Trying to research this for some time, but can't really find anything relevant.

As it currently stands borrowing can be one-to-one: 1 customer borrows money from 1 bank. And can be one-to-many: 1 company or country borrows money from many lenders by issuing bonds. The most popular bonds (government bonds) can be traded even on exchanges.

However there is no such thing as many-to-many lending. Why? Many to many lending would mean there are multiple borrowers and multiple lenders on both sides of the same asset where the borrower's payments are redistributed to the lenders.

In a possible implementation there are fixed rate annuity bonds with various maturity dates.

  • To borrow: you choose which bond you want to issue from the list of bonds designated for many-to-many lending. Then the broker issues those bonds and sells them on the market for market price to raise the money for you. You have to pay the coupons to the lender + some risk premium (based on the credit rating of the borrower) to the broker which goes into a fund to be able to pay to the lenders in case of a default. The risk premium can be an ongoing payment or can be part of the broker's initial quote. The borrower can buy back the bonds from the market if they wish to pay back early.

  • To lend: you buy these bonds just any regular bond.

This is not meant to be a replacement of the existing debt market, just an interesting addition.

Interesting properties of this system I can foresee:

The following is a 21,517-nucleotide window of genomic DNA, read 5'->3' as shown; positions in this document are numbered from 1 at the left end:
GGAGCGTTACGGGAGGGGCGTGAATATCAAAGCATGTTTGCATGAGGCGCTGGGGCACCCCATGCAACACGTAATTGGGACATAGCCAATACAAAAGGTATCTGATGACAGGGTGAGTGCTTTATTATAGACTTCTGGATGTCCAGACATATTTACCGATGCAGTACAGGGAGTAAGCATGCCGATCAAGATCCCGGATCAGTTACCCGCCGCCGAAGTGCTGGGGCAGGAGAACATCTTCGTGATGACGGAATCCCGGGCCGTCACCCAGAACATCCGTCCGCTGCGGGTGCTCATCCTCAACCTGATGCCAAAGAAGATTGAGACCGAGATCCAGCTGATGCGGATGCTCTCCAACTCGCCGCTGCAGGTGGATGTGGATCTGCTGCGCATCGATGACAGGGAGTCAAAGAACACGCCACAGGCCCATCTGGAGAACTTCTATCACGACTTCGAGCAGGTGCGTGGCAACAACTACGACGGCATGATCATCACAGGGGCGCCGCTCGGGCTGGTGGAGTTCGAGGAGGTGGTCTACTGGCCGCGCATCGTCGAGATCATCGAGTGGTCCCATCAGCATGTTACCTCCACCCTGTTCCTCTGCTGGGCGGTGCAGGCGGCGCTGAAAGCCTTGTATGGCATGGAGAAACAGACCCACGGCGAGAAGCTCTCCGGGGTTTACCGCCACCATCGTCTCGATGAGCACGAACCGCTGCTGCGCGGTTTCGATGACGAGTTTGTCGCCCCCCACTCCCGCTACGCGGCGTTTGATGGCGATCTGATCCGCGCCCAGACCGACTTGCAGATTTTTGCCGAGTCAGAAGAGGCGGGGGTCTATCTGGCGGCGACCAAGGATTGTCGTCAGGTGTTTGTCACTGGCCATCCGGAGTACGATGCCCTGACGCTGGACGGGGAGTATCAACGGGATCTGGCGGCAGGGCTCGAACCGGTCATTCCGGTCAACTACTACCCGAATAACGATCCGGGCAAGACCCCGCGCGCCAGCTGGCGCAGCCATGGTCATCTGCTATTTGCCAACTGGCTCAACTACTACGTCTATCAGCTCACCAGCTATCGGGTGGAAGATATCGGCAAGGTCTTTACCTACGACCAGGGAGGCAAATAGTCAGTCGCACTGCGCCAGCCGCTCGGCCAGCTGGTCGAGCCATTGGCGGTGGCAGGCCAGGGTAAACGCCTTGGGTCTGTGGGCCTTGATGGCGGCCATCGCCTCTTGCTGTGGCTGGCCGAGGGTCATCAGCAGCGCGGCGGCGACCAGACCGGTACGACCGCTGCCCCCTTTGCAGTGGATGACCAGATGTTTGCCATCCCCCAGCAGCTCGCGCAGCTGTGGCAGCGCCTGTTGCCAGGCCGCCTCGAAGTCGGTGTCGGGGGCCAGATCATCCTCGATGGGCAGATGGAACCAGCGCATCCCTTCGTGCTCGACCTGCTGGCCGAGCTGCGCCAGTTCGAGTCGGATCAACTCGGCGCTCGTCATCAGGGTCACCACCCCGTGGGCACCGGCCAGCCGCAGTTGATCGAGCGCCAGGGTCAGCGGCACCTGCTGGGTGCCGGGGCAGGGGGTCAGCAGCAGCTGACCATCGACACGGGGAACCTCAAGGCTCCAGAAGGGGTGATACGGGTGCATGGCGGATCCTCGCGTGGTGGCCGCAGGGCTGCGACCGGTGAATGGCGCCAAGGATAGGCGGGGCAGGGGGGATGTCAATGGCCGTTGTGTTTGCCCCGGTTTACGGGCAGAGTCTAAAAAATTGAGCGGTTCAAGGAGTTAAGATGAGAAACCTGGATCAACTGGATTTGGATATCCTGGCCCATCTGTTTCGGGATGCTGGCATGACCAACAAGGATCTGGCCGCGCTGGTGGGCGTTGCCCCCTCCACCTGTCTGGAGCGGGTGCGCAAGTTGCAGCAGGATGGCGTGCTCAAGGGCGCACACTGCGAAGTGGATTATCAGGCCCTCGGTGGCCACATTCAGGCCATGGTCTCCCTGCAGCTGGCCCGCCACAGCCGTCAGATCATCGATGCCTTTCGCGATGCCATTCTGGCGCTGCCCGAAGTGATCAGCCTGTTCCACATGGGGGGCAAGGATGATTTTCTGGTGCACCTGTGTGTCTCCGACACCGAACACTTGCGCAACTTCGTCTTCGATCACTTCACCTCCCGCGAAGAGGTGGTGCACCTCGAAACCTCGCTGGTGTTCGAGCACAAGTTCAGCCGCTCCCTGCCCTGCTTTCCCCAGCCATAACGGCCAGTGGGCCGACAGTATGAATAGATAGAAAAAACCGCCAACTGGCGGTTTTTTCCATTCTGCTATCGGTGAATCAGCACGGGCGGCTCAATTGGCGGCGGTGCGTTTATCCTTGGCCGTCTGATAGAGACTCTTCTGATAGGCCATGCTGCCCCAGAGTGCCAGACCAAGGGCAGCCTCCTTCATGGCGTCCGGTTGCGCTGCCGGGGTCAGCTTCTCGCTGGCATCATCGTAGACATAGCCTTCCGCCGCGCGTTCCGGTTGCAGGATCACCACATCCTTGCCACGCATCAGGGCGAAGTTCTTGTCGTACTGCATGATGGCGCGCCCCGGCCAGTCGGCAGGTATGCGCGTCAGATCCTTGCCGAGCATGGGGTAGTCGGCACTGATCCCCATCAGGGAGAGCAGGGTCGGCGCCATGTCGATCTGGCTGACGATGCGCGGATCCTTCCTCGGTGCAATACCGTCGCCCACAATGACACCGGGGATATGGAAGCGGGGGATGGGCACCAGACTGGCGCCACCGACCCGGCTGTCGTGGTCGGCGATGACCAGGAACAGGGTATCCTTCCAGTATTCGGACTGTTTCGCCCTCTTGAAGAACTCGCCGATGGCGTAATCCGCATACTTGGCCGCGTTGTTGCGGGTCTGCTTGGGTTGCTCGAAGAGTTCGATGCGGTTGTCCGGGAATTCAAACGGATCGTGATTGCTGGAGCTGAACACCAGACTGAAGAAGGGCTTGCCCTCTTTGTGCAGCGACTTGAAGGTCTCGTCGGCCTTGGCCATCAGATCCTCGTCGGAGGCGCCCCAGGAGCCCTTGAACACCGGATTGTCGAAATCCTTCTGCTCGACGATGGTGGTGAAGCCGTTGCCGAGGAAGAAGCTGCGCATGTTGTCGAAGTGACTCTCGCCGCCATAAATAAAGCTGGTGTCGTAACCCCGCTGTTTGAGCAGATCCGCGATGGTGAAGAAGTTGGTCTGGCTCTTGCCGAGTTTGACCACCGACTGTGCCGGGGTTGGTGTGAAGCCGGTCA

• That borrowers don't need to issue a new bond every time they borrow, instead they can use a common asset that are probably actively traded on an exchange so they have access to market prices thus can find the best bargain easily. Making the market more liquid than the usual bond market.

  • Properly chosen risk premiums can minimize the risk of default.

  • Balancing forces: increasing interest rates reduce bond prices and encourage both borrowers and lenders to buy bonds, driving prices up and decreasing interest rates and vice versa.

  • Borrowers benefit from increasing interest rates: it becomes cheaper to buy the bonds back from the market for early exit. In a regular fixed bank loan the opposite is true.

So why don't we have something like this yet? I don't see any fatal flaws yet that could make such system impossible.

  • $\begingroup$ Have a think about why different borrowers (with the same load period) have to pay different interest rates $\endgroup$ – EnergyNumbers Jul 29 '19 at 17:08
  • $\begingroup$ @EnergyNumbers Risk premium? Or is it something else? Updated the question a bit. $\endgroup$ – Calmarius Jul 29 '19 at 18:34
  • $\begingroup$ Yes, risk premium is one thing. And by extension, so is understanding what a particular borrower's risk premium is. Who determines a borrower's risk premium? $\endgroup$ – EnergyNumbers Jul 29 '19 at 19:49
  • $\begingroup$ @EnergyNumbers The bank/broker or whatever the borrower has his securities account at. They determine it the same way they determine it for other kinds of loans - looking at blacklists requesting the credit score if available, secured or unsecured etc. $\endgroup$ – Calmarius Jul 29 '19 at 20:24
  • $\begingroup$ OK, so now your broker is doing the term matching of multiple lenders to multiple borrowers, as well as doing the risk assessment of the borrowers. In other words, you've reinvented the bank. $\endgroup$ – EnergyNumbers Aug 11 '19 at 17:04

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